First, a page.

At least some federal officials are reportedly leery of the state’s request to limit Medicaid expansion eligibility. Asked specifically whether he had concerns that this provision might be in jeopardy, the governor did not respond directly, but wrote that in all of his meetings with federal officials, “the Administration has recognized the unique features of Arkansas Works and how the proposed reforms are consistent with providing the states with more flexibility and the ability to restrain the growth of the Medicaid budget — both federally and in the state.”

More than 300,000 Arkansans are currently covered under the Medicaid expansion, which provides health insurance to adults who make less than 138 percent of the federal poverty level (that’s around $16,500 for an individual or $34,000 for a family of four). The federal Affordable Care Act (ACA) provides most of the funding for states that have chosen to expand Medicaid. Arkansas opted to do so in 2014, during the Gov. Mike Beebe administration, via a unique approach then known as the private option, which used Medicaid funds to purchase private health care plans for eligible low-income Arkansans. Hutchinson kept this policy — which he re-branded Arkansas Works — in place, but received federal approval for a new waiver of Medicaid rules to implement a few changes last year, including imposing small premiums on certain beneficiaries.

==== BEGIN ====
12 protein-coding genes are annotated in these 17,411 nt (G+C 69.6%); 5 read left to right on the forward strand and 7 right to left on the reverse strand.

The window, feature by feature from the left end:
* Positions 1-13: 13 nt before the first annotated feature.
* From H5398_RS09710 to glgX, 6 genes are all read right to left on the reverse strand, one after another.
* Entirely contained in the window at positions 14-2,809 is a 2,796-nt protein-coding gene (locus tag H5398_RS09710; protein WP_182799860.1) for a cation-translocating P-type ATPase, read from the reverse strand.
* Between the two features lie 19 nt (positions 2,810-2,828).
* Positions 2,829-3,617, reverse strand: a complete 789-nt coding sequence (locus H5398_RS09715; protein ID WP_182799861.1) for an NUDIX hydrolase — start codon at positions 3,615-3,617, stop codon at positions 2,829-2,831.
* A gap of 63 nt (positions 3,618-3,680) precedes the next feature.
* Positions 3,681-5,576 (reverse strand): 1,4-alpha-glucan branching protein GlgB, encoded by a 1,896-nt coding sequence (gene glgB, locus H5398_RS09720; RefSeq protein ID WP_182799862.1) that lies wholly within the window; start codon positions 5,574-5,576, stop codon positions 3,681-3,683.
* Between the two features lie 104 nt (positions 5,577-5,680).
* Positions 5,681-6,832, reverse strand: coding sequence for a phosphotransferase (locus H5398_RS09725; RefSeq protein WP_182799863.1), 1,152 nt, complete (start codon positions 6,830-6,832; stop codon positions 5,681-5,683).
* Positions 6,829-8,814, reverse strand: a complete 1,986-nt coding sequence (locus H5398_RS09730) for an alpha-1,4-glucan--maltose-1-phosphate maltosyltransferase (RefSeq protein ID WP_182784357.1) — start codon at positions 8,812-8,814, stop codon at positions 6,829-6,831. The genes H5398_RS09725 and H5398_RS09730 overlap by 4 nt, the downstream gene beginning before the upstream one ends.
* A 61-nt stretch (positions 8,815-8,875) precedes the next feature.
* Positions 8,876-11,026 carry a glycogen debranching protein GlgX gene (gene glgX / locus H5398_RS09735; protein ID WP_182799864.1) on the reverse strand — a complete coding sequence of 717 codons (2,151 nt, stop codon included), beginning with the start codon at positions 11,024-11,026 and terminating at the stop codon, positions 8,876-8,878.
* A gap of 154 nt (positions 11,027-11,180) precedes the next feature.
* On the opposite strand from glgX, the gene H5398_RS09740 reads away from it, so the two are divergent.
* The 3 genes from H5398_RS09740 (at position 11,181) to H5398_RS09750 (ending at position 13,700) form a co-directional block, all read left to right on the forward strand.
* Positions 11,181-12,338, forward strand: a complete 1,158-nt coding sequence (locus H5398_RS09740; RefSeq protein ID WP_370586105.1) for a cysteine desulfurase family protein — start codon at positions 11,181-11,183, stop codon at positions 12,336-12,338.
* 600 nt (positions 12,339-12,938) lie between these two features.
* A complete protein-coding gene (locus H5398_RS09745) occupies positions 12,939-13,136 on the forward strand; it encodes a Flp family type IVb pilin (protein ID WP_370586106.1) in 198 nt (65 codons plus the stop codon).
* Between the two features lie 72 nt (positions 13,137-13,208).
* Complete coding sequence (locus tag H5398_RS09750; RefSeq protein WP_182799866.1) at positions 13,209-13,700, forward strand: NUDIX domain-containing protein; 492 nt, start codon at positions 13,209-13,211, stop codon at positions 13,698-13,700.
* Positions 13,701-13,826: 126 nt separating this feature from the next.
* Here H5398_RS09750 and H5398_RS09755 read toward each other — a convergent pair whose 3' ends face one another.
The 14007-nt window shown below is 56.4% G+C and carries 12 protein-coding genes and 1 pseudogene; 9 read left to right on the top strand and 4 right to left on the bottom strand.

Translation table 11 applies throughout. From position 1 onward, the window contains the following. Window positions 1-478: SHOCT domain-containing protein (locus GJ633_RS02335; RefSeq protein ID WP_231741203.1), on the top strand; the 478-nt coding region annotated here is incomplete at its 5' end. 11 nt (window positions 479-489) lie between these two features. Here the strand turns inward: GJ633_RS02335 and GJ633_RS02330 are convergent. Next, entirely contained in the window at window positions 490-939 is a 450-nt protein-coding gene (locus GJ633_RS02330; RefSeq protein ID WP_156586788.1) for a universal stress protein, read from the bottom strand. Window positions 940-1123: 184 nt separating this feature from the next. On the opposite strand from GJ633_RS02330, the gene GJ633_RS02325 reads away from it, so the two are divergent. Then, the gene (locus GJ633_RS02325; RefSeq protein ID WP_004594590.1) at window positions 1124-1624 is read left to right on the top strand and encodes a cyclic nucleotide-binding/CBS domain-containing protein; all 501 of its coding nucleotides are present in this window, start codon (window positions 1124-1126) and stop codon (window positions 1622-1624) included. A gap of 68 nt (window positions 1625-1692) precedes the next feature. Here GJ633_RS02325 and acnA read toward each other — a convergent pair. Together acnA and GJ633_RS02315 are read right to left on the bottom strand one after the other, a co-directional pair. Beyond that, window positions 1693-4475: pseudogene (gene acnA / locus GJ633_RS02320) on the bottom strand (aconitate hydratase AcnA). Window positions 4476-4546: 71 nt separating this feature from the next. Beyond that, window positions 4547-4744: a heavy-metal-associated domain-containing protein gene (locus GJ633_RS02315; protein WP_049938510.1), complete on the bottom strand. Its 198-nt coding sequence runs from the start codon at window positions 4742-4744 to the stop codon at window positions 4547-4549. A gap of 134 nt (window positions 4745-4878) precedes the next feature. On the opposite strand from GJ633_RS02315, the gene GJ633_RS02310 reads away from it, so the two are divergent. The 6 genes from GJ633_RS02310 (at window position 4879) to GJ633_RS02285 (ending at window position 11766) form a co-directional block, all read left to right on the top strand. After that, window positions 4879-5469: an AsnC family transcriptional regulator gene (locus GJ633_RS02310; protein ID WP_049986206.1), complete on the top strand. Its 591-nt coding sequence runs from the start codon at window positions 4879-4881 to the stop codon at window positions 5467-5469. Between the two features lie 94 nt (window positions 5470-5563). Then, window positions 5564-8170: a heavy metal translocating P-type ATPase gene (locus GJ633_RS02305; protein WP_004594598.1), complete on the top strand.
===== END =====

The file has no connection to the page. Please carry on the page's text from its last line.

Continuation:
The election of President Trump opened the possibility for additional changes that the Obama administration would not approve. In June, the state submitted a request for a series of amendments to the Arkansas Works waiver. The most dramatic alterations would reduce the number of Arkansans eligible for the program and impose work requirements on most beneficiaries who remain.